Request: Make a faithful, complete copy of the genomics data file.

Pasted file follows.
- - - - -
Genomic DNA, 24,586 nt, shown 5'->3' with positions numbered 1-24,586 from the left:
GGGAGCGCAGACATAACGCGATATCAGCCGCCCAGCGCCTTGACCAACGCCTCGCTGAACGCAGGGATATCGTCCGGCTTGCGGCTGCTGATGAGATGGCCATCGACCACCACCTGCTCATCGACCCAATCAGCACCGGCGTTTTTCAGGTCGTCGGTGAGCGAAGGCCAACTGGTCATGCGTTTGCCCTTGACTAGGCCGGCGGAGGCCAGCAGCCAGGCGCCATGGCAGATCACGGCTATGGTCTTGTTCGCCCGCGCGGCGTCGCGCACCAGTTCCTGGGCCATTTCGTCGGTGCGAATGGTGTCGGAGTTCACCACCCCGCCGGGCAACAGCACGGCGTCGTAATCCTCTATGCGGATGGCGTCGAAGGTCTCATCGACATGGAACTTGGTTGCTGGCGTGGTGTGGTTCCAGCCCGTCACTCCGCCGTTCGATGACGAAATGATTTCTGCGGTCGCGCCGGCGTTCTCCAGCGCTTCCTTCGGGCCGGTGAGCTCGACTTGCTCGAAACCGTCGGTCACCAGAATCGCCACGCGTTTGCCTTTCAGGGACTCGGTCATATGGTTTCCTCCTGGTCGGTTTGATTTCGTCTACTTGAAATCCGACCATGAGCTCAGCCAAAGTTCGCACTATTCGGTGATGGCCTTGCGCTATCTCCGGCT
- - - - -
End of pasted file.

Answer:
Genomic DNA, 24,586 nt, shown 5'->3' with positions numbered 1-24,586 from the left:
GGGAGCGCAGACATAACGCGATATCAGCCGCCCAGCGCCTTGACCAACGCCTCGCTGAACGCAGGGATATCGTCCGGCTTGCGGCTGCTGATGAGATGGCCATCGACCACCACCTGCTCATCGACCCAATCAGCACCGGCGTTTTTCAGGTCGTCGGTGAGCGAAGGCCAACTGGTCATGCGTTTGCCCTTGACTAGGCCGGCGGAGGCCAGCAGCCAGGCGCCATGGCAGATCACGGCTATGGTCTTGTTCGCCCGCGCGGCGTCGCGCACCAGTTCCTGGGCCATTTCGTCGGTGCGAATGGTGTCGGAGTTCACCACCCCGCCGGGCAACAGCACGGCGTCGTAATCCTCTATGCGGATGGCGTCGAAGGTCTCATCGACATGGAACTTGGTTGCTGGCGTGGTGTGGTTCCAGCCCGTCACTCCGCCGTTCGATGACGAAATGATTTCTGCGGTCGCGCCGGCGTTCTCCAGCGCTTCCTTCGGGCCGGTGAGCTCGACTTGCTCGAAACCGTCGGTCACCAGAATCGCCACGCGTTTGCCTTTCAGGGACTCGGTCATATGGTTTCCTCCTGGTCGGTTTGATTTCGTCTACTTGAAATCCGACCATGAGCTCAGCCAAAGTTCGCACTATTCGGTGATGGCCTTGCGCTATCTCCGGCT